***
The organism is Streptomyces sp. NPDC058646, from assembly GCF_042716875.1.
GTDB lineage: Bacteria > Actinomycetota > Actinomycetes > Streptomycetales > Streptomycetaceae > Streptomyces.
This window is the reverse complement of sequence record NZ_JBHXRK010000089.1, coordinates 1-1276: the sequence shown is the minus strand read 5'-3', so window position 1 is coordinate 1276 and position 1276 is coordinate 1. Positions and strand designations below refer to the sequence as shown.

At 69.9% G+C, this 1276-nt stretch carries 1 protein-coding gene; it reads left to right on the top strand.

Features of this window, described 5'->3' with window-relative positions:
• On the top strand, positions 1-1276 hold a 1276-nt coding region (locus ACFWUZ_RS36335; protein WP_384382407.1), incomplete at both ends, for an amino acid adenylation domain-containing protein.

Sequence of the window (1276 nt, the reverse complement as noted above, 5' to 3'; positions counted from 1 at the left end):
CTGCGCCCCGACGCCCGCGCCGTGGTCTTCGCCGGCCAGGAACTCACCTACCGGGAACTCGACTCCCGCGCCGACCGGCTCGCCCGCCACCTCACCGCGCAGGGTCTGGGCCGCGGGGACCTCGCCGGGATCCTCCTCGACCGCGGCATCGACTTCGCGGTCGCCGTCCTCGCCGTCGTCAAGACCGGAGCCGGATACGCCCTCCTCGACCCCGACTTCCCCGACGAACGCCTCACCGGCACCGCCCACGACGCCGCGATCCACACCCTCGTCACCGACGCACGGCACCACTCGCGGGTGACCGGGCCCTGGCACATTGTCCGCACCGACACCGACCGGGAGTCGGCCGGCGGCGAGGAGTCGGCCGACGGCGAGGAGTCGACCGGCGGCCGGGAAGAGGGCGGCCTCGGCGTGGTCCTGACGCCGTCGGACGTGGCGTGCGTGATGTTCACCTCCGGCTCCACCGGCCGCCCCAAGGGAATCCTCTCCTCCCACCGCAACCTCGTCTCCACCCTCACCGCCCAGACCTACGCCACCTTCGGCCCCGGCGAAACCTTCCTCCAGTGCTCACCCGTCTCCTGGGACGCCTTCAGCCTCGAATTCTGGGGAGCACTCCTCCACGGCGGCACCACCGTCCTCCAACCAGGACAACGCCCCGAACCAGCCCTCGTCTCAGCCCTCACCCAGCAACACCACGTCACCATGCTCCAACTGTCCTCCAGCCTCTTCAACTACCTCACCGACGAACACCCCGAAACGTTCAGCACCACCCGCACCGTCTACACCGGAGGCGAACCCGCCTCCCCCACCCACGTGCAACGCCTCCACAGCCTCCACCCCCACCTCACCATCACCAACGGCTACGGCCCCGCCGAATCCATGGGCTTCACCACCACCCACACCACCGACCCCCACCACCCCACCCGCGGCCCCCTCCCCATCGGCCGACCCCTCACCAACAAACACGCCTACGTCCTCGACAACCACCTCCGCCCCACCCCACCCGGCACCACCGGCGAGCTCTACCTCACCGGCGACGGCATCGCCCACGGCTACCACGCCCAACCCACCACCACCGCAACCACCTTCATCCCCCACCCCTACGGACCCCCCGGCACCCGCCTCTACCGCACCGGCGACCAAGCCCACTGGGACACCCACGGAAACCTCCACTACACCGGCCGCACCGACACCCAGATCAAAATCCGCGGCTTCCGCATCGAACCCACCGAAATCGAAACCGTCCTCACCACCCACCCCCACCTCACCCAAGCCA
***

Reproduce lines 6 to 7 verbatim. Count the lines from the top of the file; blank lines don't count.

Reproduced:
• On the top strand, positions 1-1276 hold a 1276-nt coding region (locus ACFWUZ_RS36335; protein WP_384382407.1), incomplete at both ends, for an amino acid adenylation domain-containing protein.

Sequence of the window (1276 nt, the reverse complement as noted above, 5' to 3'; positions counted from 1 at the left end):